Remembering this story, Runs-As-Wind wished he could do something to be a hero to everyone. Wolf-Fighter often told him, "If you feel brave in your heart, when something happens, you'll be able to handle it. Don't go looking for it--that would show that you are uncertain if you are courageous or not and need to prove it to yourself and to others." But Runs-As-Wind still wished something, anything, would happen.
All day, Runs-As-Wind and some of the other boys patrolled the fields and gardens to make sure no fires were burning. After their last lap around the area, Runs-As-Wind was again challenged by some of the older boys. Every couple of days, someone would challenge Runs-As-Wind to a race. Today, it would be from the corn field to the center of the compound. Runs-As-Wind agreed.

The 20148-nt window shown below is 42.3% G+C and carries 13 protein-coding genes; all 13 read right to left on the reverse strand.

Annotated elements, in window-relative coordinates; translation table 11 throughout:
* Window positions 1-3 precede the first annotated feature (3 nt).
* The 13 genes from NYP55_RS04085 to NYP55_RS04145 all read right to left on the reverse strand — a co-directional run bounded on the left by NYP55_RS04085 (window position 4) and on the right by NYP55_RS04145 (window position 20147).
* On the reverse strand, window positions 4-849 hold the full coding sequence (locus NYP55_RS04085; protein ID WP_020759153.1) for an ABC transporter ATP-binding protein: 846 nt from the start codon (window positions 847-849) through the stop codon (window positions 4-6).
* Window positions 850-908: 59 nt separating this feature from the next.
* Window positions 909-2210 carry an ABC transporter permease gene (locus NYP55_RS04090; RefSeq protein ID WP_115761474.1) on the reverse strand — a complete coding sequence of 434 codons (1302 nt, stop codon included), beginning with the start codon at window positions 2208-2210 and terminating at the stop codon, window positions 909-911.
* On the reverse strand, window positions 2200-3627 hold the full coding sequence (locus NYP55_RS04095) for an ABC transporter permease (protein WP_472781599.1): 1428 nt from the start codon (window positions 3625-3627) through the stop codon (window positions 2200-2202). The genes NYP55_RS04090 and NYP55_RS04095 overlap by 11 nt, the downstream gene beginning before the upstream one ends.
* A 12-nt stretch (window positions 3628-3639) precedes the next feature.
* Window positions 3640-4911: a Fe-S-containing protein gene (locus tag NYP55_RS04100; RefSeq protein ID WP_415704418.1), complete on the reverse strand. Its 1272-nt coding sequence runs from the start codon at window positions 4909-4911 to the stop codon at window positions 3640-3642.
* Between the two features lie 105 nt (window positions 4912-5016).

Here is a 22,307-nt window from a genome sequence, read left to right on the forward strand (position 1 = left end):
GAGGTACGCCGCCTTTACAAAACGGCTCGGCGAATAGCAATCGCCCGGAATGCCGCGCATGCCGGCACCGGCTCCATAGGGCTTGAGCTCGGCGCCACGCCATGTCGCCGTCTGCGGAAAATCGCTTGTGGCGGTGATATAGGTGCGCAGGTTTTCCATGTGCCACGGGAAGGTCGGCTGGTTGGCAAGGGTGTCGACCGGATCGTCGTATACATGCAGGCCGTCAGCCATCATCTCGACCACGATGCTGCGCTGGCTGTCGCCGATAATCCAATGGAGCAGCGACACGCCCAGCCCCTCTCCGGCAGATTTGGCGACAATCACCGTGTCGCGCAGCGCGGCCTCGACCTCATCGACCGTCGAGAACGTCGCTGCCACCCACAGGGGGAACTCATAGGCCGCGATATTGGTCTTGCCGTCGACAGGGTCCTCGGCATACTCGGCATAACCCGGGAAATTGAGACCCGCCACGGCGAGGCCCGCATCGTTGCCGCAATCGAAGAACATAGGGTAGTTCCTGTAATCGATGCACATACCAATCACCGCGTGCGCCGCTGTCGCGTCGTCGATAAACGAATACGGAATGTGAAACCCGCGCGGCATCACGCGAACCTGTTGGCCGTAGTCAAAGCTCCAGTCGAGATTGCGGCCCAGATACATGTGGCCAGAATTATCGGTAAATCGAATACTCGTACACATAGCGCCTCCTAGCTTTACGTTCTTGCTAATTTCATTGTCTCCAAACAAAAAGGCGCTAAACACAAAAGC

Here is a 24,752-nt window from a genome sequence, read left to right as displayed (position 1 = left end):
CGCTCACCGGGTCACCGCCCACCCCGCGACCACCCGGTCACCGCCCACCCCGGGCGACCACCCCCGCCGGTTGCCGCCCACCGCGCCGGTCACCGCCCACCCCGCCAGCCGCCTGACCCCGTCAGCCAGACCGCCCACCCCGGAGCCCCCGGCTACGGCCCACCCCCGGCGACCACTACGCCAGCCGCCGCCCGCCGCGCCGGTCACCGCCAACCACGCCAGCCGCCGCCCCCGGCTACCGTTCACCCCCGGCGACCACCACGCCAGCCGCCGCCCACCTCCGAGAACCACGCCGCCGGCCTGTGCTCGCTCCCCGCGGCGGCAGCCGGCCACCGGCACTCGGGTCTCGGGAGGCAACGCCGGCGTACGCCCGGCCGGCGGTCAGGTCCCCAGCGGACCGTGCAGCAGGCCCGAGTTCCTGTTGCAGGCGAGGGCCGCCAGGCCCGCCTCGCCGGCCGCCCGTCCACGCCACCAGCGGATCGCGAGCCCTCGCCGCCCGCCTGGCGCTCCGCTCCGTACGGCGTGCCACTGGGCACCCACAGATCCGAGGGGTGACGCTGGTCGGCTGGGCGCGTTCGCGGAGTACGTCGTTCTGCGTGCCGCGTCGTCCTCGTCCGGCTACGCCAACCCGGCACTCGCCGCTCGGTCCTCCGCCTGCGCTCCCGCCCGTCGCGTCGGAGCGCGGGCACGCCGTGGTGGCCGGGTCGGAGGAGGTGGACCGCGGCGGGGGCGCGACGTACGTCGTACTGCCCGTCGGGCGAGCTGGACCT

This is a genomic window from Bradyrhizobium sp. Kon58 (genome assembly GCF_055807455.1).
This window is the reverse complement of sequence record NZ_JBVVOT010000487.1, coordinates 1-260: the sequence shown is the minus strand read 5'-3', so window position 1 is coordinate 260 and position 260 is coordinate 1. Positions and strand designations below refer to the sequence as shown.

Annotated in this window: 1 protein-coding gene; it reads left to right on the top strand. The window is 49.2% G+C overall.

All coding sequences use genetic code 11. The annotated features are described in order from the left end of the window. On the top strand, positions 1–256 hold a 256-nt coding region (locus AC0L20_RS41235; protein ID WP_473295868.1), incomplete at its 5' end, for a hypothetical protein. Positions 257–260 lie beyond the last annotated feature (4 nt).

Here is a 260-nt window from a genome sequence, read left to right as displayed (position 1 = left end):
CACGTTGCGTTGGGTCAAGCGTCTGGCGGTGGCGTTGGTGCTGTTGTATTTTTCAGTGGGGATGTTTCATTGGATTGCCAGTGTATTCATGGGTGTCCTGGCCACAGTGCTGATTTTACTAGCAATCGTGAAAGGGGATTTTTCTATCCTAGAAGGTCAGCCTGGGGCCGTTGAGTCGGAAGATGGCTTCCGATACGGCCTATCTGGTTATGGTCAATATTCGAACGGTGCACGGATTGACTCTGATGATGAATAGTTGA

They all began running. As always, Runs-As-Wind quickly opened up a lead and beat everyone by a few seconds. He was by far the fastest runner among all the children. To himself, Runs-As-Wind felt that he was probably faster than most adults but they would never race him, saying that he was "only a boy." But Runs-As-Wind knew he could do it. Only Wolf-Fighter among the adults would race him, and Runs-As-Wind hadn't beaten him yet.
Evening arrived and everyone was again careful in building the dinner fire. Runs-As-Wind ate the buffalo meat and dried cornmeal silently. He was thinking more and more about his hopefully upcoming heroic deed. He decided to keep his eye out for an opportunity.